Preservatives play a vital role in keeping the food safe from getting spoiled for a longer time. But can they preserve food for as long as six years? It probably can. We don't say so but someone on Facebook is claiming the same.
Recently, a Facebook user Jennifer Lovdahl posted pictures of fast food chain McDonald's burger and fries which was kept for six years. She says that the food looks the same as it was six years ago.
"It's been 6 years since I bought this "Happy Meal" at McDonald's. It's been sitting at our office this whole time and has not rotted, molded, or decomposed at all!!! It smells only of cardboard. "
Jennifer, who runs a health firm in Alaska, says that the experiment was done solely to show their patients about how unhealthy these foods are because of the excessive amount of preservatives.
Here's the Facebook post:
However, this is not the first case of its kind.
In 2014, a 2-year-old McDonald's Happy Meal was doing the rounds on the internet for not getting spoiled in Nebraska. The very next year there were reports of Mc Donald's food not getting mouldy in six years claimed by an Icelandic man. He had purchased the last-ever McDonald's meal sold before the closing down of the chain in 2009.
There most shocking claim was made by a man from Utah, who claimed that a burger remained the same for 14 years and still looks the same.
McDonald's Canada posted an alternative explanation on its Q & A page following a customer;s question on why the company's burgers didn't get affected.
Here's the explanation:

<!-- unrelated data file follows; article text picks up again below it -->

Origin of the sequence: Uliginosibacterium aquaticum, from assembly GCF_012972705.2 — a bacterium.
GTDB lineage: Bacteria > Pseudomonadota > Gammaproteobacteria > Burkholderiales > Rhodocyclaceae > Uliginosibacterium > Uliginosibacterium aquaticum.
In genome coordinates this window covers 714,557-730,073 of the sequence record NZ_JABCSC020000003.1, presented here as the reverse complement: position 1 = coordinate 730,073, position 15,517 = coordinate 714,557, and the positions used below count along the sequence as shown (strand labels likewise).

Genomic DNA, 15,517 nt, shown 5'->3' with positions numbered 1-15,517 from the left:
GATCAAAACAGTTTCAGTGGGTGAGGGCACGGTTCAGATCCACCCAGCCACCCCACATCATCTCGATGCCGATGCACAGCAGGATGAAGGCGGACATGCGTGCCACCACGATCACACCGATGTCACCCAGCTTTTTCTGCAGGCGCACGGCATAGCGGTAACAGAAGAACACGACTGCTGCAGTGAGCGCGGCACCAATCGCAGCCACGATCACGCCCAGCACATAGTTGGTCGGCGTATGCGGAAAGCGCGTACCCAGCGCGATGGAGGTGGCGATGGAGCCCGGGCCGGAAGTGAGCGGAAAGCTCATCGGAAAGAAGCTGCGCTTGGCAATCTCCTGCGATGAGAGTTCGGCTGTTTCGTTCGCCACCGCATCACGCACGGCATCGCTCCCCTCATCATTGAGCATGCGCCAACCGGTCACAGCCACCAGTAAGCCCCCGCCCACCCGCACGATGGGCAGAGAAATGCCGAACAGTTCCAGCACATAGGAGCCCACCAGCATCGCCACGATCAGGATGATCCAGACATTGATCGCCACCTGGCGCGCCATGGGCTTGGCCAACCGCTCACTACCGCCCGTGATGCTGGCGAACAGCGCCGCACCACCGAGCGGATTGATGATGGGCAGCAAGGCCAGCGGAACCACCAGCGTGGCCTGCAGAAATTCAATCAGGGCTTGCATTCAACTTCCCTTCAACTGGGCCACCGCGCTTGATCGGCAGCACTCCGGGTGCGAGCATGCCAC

"There have been a lot of online videos and photos touting the fact that when left out for an extended period of time, a McDonald's hamburger does not rot and that this is because they are laden with chemicals. The reality is that McDonald's hamburgers, french fries and chicken are like all foods, and do rot if kept under certain conditions.Essentially, the microbes that cause rotting are a lot like ourselves, in that they need water, nutrients, warmth and time to grow. If we take one or more of these elements away, then microbes cannot grow or spoil food.In the example of a McDonald's hamburger, the patty loses water in the form of steam during the cooking process. The bun, of course, is made out of bread. Toasting it reduces the amount of moisture. This means that after preparation, the hamburger is fairly dry. When left out open in the room, there is further water loss as the humidity within most buildings is around 40%. So in the absence of moisture or high humidity, the hamburger simply dries out, rather than rot.With moisture loss, we take away an element required by microbes to grow and cause spoilage. So to spoil a McDonald's hamburger, we simply need to prevent the moisture loss. This can be done through wrapping it in cling film to prevent moisture from escaping, or storing it within a high humidity environment, such as a bathroom (notice black mould on your bathroom windows but not in your bedroom). If you try doing the same experiment with a homemade burger with similar moisture content as a McDonald's hamburger and under similar conditions, you'll probably get the same results."